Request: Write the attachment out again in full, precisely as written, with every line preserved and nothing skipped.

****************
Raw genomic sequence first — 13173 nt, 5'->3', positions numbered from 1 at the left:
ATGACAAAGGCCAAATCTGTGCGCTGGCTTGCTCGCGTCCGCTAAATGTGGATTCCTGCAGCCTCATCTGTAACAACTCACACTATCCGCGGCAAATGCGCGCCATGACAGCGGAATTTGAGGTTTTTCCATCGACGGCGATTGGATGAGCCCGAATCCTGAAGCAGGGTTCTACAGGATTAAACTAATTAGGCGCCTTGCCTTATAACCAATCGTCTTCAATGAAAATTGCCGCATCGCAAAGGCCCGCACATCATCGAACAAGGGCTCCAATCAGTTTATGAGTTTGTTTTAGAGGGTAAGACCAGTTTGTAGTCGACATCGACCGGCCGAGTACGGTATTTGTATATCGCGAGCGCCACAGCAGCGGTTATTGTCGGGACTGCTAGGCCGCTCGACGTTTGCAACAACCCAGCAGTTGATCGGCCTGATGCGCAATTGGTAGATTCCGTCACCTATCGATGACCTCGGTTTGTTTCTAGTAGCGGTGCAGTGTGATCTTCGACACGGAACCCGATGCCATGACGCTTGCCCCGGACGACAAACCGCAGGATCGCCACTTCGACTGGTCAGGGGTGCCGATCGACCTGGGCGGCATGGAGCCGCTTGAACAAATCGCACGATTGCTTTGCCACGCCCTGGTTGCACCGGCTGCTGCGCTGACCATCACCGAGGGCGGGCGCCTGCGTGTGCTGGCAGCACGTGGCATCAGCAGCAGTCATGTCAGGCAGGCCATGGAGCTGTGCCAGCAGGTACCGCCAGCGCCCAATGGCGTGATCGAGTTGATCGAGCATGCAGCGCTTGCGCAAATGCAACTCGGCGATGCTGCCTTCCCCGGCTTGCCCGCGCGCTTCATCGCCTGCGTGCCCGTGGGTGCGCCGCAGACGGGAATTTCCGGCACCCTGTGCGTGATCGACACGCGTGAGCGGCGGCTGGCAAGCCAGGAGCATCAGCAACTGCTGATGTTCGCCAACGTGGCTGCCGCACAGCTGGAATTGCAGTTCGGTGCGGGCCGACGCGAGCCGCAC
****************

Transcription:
Raw genomic sequence first — 13173 nt, 5'->3', positions numbered from 1 at the left:
ATGACAAAGGCCAAATCTGTGCGCTGGCTTGCTCGCGTCCGCTAAATGTGGATTCCTGCAGCCTCATCTGTAACAACTCACACTATCCGCGGCAAATGCGCGCCATGACAGCGGAATTTGAGGTTTTTCCATCGACGGCGATTGGATGAGCCCGAATCCTGAAGCAGGGTTCTACAGGATTAAACTAATTAGGCGCCTTGCCTTATAACCAATCGTCTTCAATGAAAATTGCCGCATCGCAAAGGCCCGCACATCATCGAACAAGGGCTCCAATCAGTTTATGAGTTTGTTTTAGAGGGTAAGACCAGTTTGTAGTCGACATCGACCGGCCGAGTACGGTATTTGTATATCGCGAGCGCCACAGCAGCGGTTATTGTCGGGACTGCTAGGCCGCTCGACGTTTGCAACAACCCAGCAGTTGATCGGCCTGATGCGCAATTGGTAGATTCCGTCACCTATCGATGACCTCGGTTTGTTTCTAGTAGCGGTGCAGTGTGATCTTCGACACGGAACCCGATGCCATGACGCTTGCCCCGGACGACAAACCGCAGGATCGCCACTTCGACTGGTCAGGGGTGCCGATCGACCTGGGCGGCATGGAGCCGCTTGAACAAATCGCACGATTGCTTTGCCACGCCCTGGTTGCACCGGCTGCTGCGCTGACCATCACCGAGGGCGGGCGCCTGCGTGTGCTGGCAGCACGTGGCATCAGCAGCAGTCATGTCAGGCAGGCCATGGAGCTGTGCCAGCAGGTACCGCCAGCGCCCAATGGCGTGATCGAGTTGATCGAGCATGCAGCGCTTGCGCAAATGCAACTCGGCGATGCTGCCTTCCCCGGCTTGCCCGCGCGCTTCATCGCCTGCGTGCCCGTGGGTGCGCCGCAGACGGGAATTTCCGGCACCCTGTGCGTGATCGACACGCGTGAGCGGCGGCTGGCAAGCCAGGAGCATCAGCAACTGCTGATGTTCGCCAACGTGGCTGCCGCACAGCTGGAATTGCAGTTCGGTGCGGGCCGACGCGAGCCGCAC